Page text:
A simple input control devices such as buttons and toggle switches can be connected to Arduino either directly or using input extension board or "key matrix" grid.With direct connection every switch occupies one Arduino pin, so, with one "Mega" board you can have about 50 switches, with Uno 10-12 or more with analog inputs that can be used as digital inputs too.
When you need to connect some kind of multi-position linear or rotary switch you can use digital pins for each position (see the picture at right) this can take a lot of digital inputs (e.g. 10 pins for 2-engine starter/magneto).
You can use analog pin as additional digital input for Multi-position switch.
Another option is using additional extension board - see Input extention board.
Even with one Mega board, you can have about 50 directly connected switches and buttons. To extend the number of inputs you can simply add more Arduino boards with ArdSim library (up to 9) to your system.
If adding more Arduino boards is not an option, you can use a "key-matrix" inputs. This connection method is a little more complicated than direct connection and needs additional soldering and components (lots of diodes).
The commonly used method to increase the number of inputs for any microcontroller is the input/output multiplexing technique known as "key-matrix". With this method several inputs ("rows") and several outputs ("columns") of the controller form a grid (matrix) . In each intersection (node) of this grid you can place a button that connects one row with one column when pressed.All Arduino row pins (red) are configured as inputs with internal pull-up resistors. The column (blue) pins are configured as outputs. The program reads all input lines one by one when the first output line is set to active state, then repeats this action for each output line and detects changes on each intersection.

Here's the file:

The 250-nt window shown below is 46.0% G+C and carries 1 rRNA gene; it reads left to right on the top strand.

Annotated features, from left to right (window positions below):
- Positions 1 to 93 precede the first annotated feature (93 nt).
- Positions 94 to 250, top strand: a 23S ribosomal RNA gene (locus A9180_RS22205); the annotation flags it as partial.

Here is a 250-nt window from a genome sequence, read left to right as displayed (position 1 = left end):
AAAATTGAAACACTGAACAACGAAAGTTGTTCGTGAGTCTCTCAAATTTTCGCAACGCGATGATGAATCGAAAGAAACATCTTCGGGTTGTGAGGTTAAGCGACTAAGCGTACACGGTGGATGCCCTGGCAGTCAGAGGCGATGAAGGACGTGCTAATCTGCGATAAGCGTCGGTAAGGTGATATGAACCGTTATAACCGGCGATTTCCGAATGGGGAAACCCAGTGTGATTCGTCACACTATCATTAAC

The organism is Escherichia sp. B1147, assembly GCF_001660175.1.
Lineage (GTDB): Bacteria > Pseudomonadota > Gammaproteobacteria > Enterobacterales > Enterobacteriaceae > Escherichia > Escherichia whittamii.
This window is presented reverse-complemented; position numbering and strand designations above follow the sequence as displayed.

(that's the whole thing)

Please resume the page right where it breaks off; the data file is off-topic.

To prevent "ghosting and masking effects" when several buttons / switches are pressed simultaneously, a diode should be connected to each toggle and button.
Pro: N input lines and M output lines forms an NxM grid and you can have more inputs than with direct connection using the same number of controller pins.
Cons: Since it is multiplexing method, the larger the matrix dimension the more processing time will be needed to scan all inputs, and that can affect some output devices.
In case you use one Arduino board for switches and buttons inputs only, the matrix size is not critical.
In the picture you can see an example of a key matrix with 5 rows and 6 columns. For each of the 30 nodes (circled) in this example one button or switch can be used. Diodes connected in series with button are needed to prevent interference between nodes.
As an option you can use enough pins as direct inputs and use remaining ones as key-matrix to extend inputs up to the required number. For example, you can have an 8x8 matrix for 64 inputs using 16 pins of Arduino Mega and the other 32 pins as direct inputs for buttons, switches and encoders.
All additional components that you'll need are lots of diodes (you have to connect one diode for each button and switch to prevent interference between nodes and Arduino damage!).